**Python**installation; preferably, your Python version is 3.6+.

Preferably, you run your model in an **Anaconda** environment. This way, you will be able to install your packages in a unique environment with which other packages do not interfere. Mingling Python packages is often a tedious job, which often leads to trouble. Anaconda resolves this by allowing you to use *environments* or isolated sandboxes in which your code can run. Really recommended!

This will be our model for today:

```
from tensorflow.keras.datasets import mnist
from tensorflow.keras.models import Sequential
from tensorflow.keras.layers import Dense, Dropout, Flatten
from tensorflow.keras.layers import Conv2D, MaxPooling2D
# Model configuration
img_width, img_height = 28, 28
batch_size = 250
no_epochs = 25
no_classes = 10
validation_split = 0.2
verbosity = 1
# Load MNIST dataset
(input_train, target_train), (input_test, target_test) = mnist.load_data()
# Reshape data
input_train = input_train.reshape(input_train.shape[0], img_width, img_height, 1)
input_test = input_test.reshape(input_test.shape[0], img_width, img_height, 1)
input_shape = (img_width, img_height, 1)
# Parse numbers as floats
input_train = input_train.astype('float32')
input_test = input_test.astype('float32')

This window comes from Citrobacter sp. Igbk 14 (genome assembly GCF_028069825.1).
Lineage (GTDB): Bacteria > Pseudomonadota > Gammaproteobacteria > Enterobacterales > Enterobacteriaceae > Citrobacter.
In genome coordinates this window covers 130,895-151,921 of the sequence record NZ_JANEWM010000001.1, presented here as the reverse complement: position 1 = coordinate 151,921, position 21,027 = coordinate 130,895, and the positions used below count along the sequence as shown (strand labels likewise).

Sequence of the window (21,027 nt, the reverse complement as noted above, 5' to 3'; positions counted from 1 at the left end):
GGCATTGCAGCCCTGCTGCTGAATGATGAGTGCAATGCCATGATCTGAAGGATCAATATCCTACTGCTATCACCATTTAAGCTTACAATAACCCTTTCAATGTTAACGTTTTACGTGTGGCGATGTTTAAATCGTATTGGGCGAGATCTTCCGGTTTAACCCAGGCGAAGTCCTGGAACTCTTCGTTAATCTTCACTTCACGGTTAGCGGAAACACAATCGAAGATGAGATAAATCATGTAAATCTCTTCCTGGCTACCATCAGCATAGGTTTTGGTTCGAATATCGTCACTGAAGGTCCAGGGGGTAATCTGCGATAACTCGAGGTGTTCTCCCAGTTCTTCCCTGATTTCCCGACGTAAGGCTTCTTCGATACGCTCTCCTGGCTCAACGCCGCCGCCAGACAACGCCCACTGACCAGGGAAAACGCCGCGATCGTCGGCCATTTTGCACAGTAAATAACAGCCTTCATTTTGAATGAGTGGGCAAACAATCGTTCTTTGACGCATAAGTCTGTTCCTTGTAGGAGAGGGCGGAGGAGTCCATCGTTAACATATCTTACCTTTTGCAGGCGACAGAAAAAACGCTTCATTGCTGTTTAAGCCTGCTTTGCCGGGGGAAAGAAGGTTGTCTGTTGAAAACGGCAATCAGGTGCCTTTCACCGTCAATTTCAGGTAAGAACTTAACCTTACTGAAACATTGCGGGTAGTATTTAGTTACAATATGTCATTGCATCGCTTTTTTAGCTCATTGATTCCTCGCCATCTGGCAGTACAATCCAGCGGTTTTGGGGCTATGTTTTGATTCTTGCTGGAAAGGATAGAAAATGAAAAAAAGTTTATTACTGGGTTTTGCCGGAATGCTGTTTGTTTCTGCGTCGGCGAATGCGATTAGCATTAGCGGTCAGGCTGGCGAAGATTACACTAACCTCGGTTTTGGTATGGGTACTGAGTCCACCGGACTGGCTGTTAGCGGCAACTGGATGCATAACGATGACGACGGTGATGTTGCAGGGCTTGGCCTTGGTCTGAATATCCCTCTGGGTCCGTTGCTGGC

# Normalize data
input_train = input_train / 255
input_test = input_test / 255
# Create the model
model = Sequential()
model.add(Conv2D(32, kernel_size=(3, 3), activation='relu', input_shape=input_shape))
model.add(MaxPooling2D(pool_size=(2, 2)))
model.add(Dropout(0.25))
model.add(Conv2D(64, kernel_size=(3, 3), activation='relu'))
model.add(MaxPooling2D(pool_size=(2, 2)))
model.add(Dropout(0.25))
model.add(Flatten())
model.add(Dense(256, activation='relu'))
model.add(Dense(no_classes, activation='softmax'))
# Compile the model
model.compile(loss=tensorflow.keras.losses.sparse_categorical_crossentropy,
optimizer=tensorflow.keras.optimizers.Adam(),
metrics=['accuracy'])
# Fit data to model
model.fit(input_train, target_train,
batch_size=batch_size,
epochs=no_epochs,
verbose=verbosity,
validation_split=validation_split)
# Generate generalization metrics
score = model.evaluate(input_test, target_test, verbose=0)
print(f'Test loss: {score[0]} / Test accuracy: {score[1]}')
```

Let's break creating the model apart.

First, we add our imports - packages and functions that we'll need for our model to work as intended.

```